Andrew Pendergast is UNC-Chapel Hill’s 48th Goldwater Scholar

Pendergast, 20, from Waxhaw, is one of 496 students nationwide to win the award, selected from a pool of 1,223 candidates nominated by their universities.

(Chapel Hill, N.C.— May 13, 2019) – Andrew Pendergast, a third-year student at the University of North Carolina at Chapel Hill, was recently selected for the prestigious Goldwater Scholarship. Pendergast, who is pursuing a major in chemistry, hopes to earn a doctorate of philosophy in analytical chemistry and ultimately establish a fundamental interdisciplinary electrochemistry group to continue the study of nanoparticles, small atomic clusters and single atoms in the context of renewable energy conversion reactions.

Pendergast, 20, from Waxhaw, is one of 496 students nationwide to win the award, selected from a pool of 1,223 candidates nominated by their universities. Pendergast is UNC-Chapel Hill’s 48th Goldwater Scholar. The scholarship provides up to $7,500 a year to help cover costs associated with tuition, mandatory fees, books, room and board.

“I am honored to have been selected as a Goldwater Scholar and to continue my research experience at UNC-Chapel Hill with the support of this foundation.” Pendergast said. “I am grateful for the support I have received at Carolina through the chemistry department, the Office of Distinguished Scholarships and from my coworkers in the lab of professor Jeffrey Dick. I look forward to representing Carolina and the Goldwater Foundation through my scientific pursuits to apply electrochemistry at the single atom scale to these renewable energy needs over the upcoming years.”

Pendergast’s research is focused on fundamental and applied electrochemistry at the interface of nanoparticle fabrication, alloy electrocatalysis, and single atom and atomic cluster detection. Andrew previously worked in the lab of professor Matthew Lockett, exploring 3D-paper-based tumor co-cultures and wetting dynamics of modified paper materials, and in the lab of research associate professor Matthew Champion at the University of Notre Dame last summer, producing several publications from these experiences. Andrew is a Colonel Robinson Scholar and has been involved in UNC-Chapel Hill’s chapter of Alpha Chi Sigma, a professional chemistry fraternity, since his first year. Pendergast received a National Science Foundation Research Experience for Undergraduate Fellowship for his work at Notre Dame.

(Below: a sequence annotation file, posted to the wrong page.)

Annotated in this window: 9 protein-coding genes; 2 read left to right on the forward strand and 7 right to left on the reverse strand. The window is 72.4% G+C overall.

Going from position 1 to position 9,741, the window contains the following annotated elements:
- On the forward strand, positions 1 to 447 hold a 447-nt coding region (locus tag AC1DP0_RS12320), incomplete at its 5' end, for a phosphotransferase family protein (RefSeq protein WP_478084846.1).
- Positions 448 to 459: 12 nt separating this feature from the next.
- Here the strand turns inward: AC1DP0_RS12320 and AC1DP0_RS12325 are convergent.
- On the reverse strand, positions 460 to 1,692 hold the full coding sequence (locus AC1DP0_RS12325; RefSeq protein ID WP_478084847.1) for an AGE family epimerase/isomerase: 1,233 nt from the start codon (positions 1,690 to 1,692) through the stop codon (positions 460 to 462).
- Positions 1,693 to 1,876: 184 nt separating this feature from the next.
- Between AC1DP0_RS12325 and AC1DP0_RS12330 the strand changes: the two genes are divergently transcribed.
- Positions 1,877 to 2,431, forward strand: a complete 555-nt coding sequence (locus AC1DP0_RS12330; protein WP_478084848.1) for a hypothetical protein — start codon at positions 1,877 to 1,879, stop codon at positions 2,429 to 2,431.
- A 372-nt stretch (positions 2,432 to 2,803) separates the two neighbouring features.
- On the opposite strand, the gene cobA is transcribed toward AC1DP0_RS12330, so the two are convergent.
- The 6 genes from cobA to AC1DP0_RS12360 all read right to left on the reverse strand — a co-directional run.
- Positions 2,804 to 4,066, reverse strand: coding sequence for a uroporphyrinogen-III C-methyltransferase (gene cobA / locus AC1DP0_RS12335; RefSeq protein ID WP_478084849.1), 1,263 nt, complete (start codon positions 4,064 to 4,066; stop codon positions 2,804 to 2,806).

“Andrew is a standout student whose innovative work will transcend our own understanding of the world’s makeup, while preparing for its future,” said Interim Chancellor Kevin M. Guskiewicz. “Thanks to this Goldwater Scholarship opportunity, I am confident he will continue his passion for analytical chemistry and inspire others to see beyond the limits of what is possible in their own research.”

Outside the classroom and lab, Pendergast works as a middle school science outreach organizer to develop educational lectures, demonstrations and programming for East Rutherford Middle School. He also translates his chemistry knowledge to the kitchen with an interest in scientific gastronomy.

Professor Inger Brodey, director of the Office of Distinguished Scholarships, said, “We are delighted that Andrew has received this great honor for his promise as a scientific researcher. Andrew is not only a great researcher, he also excels at and enjoys communicating his love of science to others and in other areas of his life.”

The Barry Goldwater Scholarship and Excellence in Education Foundation was established by the U.S. Congress in 1986 to serve as a living memorial to honor the lifetime work of Sen. Barry Goldwater, who served his country for 56 years as a soldier and statesman, including 30 years in the U.S. Senate. It is considered one of the most prestigious undergraduate scholarships in natural sciences, mathematics and engineering in America and is meant to prepare students for careers in research.


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About the University of North Carolina at Chapel Hill

The University of North Carolina at Chapel Hill, the nation’s first public university, is a global higher education leader known for innovative teaching, research and public service. A member of the prestigious Association of American Universities, Carolina regularly ranks as the best value for academic quality in U.S. public higher education. Now in its third century, the University offers 74 bachelor’s, 104 master’s, 65 doctorate and seven professional degree programs through 14 schools including the College of Arts & Sciences. Every day, faculty, staff and students shape their teaching, research and public service to meet North Carolina’s most pressing needs in every region and all 100 counties. Carolina’s nearly 330,000 alumni live in all 50 states, the District of Columbia, US Territories and 161 countries. Over 178,000 live in North Carolina.

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